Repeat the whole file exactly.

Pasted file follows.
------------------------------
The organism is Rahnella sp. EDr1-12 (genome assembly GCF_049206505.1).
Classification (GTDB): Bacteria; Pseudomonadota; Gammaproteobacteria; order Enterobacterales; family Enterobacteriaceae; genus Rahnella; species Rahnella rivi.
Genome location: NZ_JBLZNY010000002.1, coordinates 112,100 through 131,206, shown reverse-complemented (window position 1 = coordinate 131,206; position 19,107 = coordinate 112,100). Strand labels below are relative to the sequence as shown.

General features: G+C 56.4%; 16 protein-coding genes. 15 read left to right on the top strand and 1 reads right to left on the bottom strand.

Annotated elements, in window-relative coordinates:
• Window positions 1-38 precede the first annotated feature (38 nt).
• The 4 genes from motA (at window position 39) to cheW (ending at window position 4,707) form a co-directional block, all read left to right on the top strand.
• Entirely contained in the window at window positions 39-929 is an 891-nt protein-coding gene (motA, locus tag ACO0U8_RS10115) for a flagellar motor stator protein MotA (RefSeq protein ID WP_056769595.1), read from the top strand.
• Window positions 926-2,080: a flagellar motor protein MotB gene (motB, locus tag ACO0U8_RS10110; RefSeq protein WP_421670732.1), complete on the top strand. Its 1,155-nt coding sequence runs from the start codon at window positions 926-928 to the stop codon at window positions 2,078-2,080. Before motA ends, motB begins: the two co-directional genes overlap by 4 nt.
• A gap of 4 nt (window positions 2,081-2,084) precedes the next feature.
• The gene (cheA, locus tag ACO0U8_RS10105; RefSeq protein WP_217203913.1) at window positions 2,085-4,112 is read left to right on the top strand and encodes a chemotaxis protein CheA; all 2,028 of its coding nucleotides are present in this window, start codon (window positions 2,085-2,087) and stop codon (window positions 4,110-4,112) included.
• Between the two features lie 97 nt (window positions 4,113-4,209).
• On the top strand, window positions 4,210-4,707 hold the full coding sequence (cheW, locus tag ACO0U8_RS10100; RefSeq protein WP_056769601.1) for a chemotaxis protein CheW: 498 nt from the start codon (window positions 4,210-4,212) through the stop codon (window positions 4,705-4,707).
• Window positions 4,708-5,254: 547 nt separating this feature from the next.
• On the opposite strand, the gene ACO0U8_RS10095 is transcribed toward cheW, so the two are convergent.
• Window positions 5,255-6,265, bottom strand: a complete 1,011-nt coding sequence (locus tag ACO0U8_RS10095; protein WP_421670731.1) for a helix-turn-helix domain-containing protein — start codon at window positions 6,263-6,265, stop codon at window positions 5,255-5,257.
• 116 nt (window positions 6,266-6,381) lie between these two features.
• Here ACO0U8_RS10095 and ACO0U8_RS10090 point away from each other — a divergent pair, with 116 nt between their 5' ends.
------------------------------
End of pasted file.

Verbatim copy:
The organism is Rahnella sp. EDr1-12 (genome assembly GCF_049206505.1).
Classification (GTDB): Bacteria; Pseudomonadota; Gammaproteobacteria; order Enterobacterales; family Enterobacteriaceae; genus Rahnella; species Rahnella rivi.
Genome location: NZ_JBLZNY010000002.1, coordinates 112,100 through 131,206, shown reverse-complemented (window position 1 = coordinate 131,206; position 19,107 = coordinate 112,100). Strand labels below are relative to the sequence as shown.

General features: G+C 56.4%; 16 protein-coding genes. 15 read left to right on the top strand and 1 reads right to left on the bottom strand.

Annotated elements, in window-relative coordinates:
• Window positions 1-38 precede the first annotated feature (38 nt).
• The 4 genes from motA (at window position 39) to cheW (ending at window position 4,707) form a co-directional block, all read left to right on the top strand.
• Entirely contained in the window at window positions 39-929 is an 891-nt protein-coding gene (motA, locus tag ACO0U8_RS10115) for a flagellar motor stator protein MotA (RefSeq protein ID WP_056769595.1), read from the top strand.
• Window positions 926-2,080: a flagellar motor protein MotB gene (motB, locus tag ACO0U8_RS10110; RefSeq protein WP_421670732.1), complete on the top strand. Its 1,155-nt coding sequence runs from the start codon at window positions 926-928 to the stop codon at window positions 2,078-2,080. Before motA ends, motB begins: the two co-directional genes overlap by 4 nt.
• A gap of 4 nt (window positions 2,081-2,084) precedes the next feature.
• The gene (cheA, locus tag ACO0U8_RS10105; RefSeq protein WP_217203913.1) at window positions 2,085-4,112 is read left to right on the top strand and encodes a chemotaxis protein CheA; all 2,028 of its coding nucleotides are present in this window, start codon (window positions 2,085-2,087) and stop codon (window positions 4,110-4,112) included.
• Between the two features lie 97 nt (window positions 4,113-4,209).
• On the top strand, window positions 4,210-4,707 hold the full coding sequence (cheW, locus tag ACO0U8_RS10100; RefSeq protein WP_056769601.1) for a chemotaxis protein CheW: 498 nt from the start codon (window positions 4,210-4,212) through the stop codon (window positions 4,705-4,707).
• Window positions 4,708-5,254: 547 nt separating this feature from the next.
• On the opposite strand, the gene ACO0U8_RS10095 is transcribed toward cheW, so the two are convergent.
• Window positions 5,255-6,265, bottom strand: a complete 1,011-nt coding sequence (locus tag ACO0U8_RS10095; protein WP_421670731.1) for a helix-turn-helix domain-containing protein — start codon at window positions 6,263-6,265, stop codon at window positions 5,255-5,257.
• 116 nt (window positions 6,266-6,381) lie between these two features.
• Here ACO0U8_RS10095 and ACO0U8_RS10090 point away from each other — a divergent pair, with 116 nt between their 5' ends.